The rear axle bearing on your Chevy truck is what supports the outside edge of the truck's axle and allows it to rotate freely. If this bearing fails, you may feel and/or hear a humming sound coming from the rear of the truck. In rare instances, a failed rear axle bearing that is left in for too long can build up enough heat to eventually weld itself in place in the axle housing, which may necessitate that the entire axle housing be replaced. Replacing the axle bearing is a job that, with the proper tools, you can do in your garage or front yard in a couple hours. This article describes how to replace the rear axle bearing on a Chevy truck with either an 8.5-inch or 9.5-inch differential.
Park your Chevy truck on a firm and level surface. Place blocks in front and behind one front wheel. Don't set the parking brake.
Slide the jack under the middle of the rear axle housing and lift the truck until the rear wheels clear the ground. Place jack stands, properly adjusted in height, under the axles and carefully lower the truck onto the stands.
Rotate the bolts on the rear axle housing cover counterclockwise with the ratchet and socket. These bolts will normally be ½-inch. Place the drain pan under the rear axle.
Carefully tap the screwdriver blade between the axle housing and cover near the bottom. Make sure drain pan is aligned properly to catch the gear oil as it drains. While holding the cover in place with one hand, twist and pry with the screwdriver to loosen the gasket on the housing. Allow the gear oil to drain.
Clean the inside and outside of the cover with rags and parts cleaner. Scrape the old gasket from the cover mating surfaces. Wipe the inside of the axle housing clean with a rag.
Slide out from under the truck. Push firmly in towards the centre on the axle flange. Slide back under the truck. Remove the C-lock from the end of the axle. Slide out and pull the axle out. Remove the seal and discard.
Close the jaws of the bearing puller and slide the arms into the axle housing, hooks facing outward. Rotate the wheel on the puller to spread the jaws, locking them behind the bearing.
Stand facing the puller and grasp the sliding hammer weight. Gently slide the weight until it rests near the axle. Violently push and throw the weight to the opposite side. Repeat until the bearing is removed.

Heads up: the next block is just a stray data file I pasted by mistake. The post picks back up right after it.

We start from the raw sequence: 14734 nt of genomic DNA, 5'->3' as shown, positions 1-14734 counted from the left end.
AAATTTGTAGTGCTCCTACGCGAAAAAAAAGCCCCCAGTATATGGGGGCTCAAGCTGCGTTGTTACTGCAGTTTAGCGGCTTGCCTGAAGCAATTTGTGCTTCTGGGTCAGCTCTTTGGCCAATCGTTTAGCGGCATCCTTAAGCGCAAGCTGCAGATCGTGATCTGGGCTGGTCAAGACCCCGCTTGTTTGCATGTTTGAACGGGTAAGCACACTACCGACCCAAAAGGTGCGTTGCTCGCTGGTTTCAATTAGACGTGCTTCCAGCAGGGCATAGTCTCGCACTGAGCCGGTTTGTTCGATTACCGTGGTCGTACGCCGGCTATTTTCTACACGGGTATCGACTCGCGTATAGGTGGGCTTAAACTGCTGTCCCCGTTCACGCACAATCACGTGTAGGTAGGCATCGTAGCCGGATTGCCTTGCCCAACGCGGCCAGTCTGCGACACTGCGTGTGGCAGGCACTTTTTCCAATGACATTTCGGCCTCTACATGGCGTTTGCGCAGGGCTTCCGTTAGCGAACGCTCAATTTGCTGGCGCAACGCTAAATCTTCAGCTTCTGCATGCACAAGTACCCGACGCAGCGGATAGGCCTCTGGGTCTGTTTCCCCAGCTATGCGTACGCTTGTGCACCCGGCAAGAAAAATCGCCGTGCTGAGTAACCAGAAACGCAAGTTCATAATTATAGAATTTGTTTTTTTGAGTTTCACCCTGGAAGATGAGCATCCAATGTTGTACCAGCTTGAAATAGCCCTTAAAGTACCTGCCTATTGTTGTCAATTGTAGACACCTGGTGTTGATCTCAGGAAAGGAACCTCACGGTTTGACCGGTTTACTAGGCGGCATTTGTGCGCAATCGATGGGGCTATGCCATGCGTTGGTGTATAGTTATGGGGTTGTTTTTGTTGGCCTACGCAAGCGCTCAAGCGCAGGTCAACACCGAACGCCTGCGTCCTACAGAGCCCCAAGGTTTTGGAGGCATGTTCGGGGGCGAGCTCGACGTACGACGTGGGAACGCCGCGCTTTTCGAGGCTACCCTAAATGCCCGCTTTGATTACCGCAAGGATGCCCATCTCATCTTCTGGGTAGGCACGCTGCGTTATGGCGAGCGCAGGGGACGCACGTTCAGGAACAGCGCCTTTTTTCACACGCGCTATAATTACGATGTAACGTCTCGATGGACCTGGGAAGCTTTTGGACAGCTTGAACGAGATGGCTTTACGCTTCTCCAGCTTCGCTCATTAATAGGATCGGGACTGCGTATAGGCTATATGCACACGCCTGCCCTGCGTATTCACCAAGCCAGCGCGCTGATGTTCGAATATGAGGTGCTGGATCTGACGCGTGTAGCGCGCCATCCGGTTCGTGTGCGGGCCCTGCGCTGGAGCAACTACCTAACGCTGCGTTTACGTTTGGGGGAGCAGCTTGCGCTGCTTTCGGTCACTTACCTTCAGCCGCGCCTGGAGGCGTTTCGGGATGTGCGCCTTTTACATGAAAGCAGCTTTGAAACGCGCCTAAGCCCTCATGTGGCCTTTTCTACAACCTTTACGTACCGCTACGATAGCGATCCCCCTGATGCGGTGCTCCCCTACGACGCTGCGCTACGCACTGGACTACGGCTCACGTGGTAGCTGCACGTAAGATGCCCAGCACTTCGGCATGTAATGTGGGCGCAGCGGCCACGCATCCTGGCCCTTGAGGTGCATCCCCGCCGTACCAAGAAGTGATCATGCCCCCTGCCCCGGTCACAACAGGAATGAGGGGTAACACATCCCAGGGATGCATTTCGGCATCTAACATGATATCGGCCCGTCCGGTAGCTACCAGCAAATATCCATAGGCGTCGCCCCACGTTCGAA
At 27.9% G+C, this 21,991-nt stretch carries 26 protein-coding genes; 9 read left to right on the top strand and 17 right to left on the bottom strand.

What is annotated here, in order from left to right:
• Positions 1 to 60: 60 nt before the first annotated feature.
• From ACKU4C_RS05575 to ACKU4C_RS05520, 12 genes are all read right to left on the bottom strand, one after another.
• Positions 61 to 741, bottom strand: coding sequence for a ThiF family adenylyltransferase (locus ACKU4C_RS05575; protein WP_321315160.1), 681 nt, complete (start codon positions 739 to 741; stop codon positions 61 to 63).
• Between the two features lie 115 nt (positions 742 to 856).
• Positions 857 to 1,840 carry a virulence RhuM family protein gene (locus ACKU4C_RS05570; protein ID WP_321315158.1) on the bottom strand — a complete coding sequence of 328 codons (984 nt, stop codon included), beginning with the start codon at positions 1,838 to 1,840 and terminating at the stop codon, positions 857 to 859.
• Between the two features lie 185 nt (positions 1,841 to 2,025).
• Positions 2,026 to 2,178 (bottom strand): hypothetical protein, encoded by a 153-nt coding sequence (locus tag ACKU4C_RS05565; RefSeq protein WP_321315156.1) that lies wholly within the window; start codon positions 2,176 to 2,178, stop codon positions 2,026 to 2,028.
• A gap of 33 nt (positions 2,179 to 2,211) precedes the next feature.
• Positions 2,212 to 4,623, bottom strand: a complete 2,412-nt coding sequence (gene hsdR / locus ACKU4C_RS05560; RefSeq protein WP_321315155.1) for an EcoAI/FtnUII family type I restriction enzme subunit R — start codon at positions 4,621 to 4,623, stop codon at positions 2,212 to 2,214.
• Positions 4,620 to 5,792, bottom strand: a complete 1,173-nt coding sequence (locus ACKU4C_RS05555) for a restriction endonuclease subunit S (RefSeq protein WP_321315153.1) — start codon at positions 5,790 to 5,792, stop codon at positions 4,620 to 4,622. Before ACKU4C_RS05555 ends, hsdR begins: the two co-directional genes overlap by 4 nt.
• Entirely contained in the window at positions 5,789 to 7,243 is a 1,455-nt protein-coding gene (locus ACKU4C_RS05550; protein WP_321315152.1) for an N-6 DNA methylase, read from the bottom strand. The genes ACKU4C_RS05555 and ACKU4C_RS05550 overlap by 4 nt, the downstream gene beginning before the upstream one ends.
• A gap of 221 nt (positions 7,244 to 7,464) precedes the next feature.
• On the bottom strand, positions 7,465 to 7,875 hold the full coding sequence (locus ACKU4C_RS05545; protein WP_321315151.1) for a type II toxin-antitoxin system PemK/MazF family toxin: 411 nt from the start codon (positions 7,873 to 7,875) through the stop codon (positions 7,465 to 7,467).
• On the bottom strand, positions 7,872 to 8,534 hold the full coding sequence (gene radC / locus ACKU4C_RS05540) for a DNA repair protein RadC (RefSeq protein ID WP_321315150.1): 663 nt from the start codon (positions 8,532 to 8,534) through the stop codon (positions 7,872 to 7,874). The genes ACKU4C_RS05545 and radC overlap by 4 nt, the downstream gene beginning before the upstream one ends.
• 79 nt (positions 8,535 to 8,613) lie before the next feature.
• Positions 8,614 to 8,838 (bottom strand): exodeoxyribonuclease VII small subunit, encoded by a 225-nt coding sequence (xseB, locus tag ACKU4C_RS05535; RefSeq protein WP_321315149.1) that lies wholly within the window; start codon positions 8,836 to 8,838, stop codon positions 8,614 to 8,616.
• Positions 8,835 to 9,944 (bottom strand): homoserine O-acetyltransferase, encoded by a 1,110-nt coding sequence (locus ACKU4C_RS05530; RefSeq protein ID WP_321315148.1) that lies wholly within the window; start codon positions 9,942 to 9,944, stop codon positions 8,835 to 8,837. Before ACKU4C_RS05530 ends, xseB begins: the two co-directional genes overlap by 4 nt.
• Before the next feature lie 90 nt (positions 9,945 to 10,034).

Loosen the bearing arms and remove the bearing. Unscrew the puller from the slide hammer by turning it counterclockwise while holding the hammer shaft. Install the correct-sized bearing installer. Slide the bearing into the axle housing by hand and tap it in with the mallet. Center the bearing installer over the bearing with the hammer part at the end away from the axle. Push and throw the hammer against knob or plate at the base of the shaft until the new bearing is properly installed.
Install the seal, open side facing inward, by tapping it gently with the mallet until flush with the edge of the axle. Install the axle by sliding it gently into the housing, making sure the splines fully engage in the axle carrier in the differential.
Attach the C-lock to the end of the axle and push outward on the axle shaft to lock the clip in place. Apply a thin bead of RTV sealant to the cover-mating surface and press the gasket into the sealant making sure to line up the bolt holes properly. Apply another bead of sealant on the gasket.
Hold the cover in place with the bolt holes lined up and install the bolts by turning them clockwise by hand. Tighten these bolts to between 27 and 37 foot-pounds.
Remove the inspection plug from the differential. Most of these are removed by inserting the square drive of a ratchet into the plug and turning counterclockwise. Refill the differential with gear oil until the tip of your pinky is covered with gear oil when stuck into the filler opening. Replace the inspection plug and install by turning it clockwise by hand. Continue tightening it by turning clockwise with the ratchet until it won't turn anymore.
Replace the jack under the differential and lift the vehicle off the jack stands. Remove the jack stands. Lower the jack and pull it out from under the truck.
Instead of a special seal removal tool, you can wedge the tip of the axle under the seal and pry the seal out.
Wear safety glasses when under the truck to protect your eyes.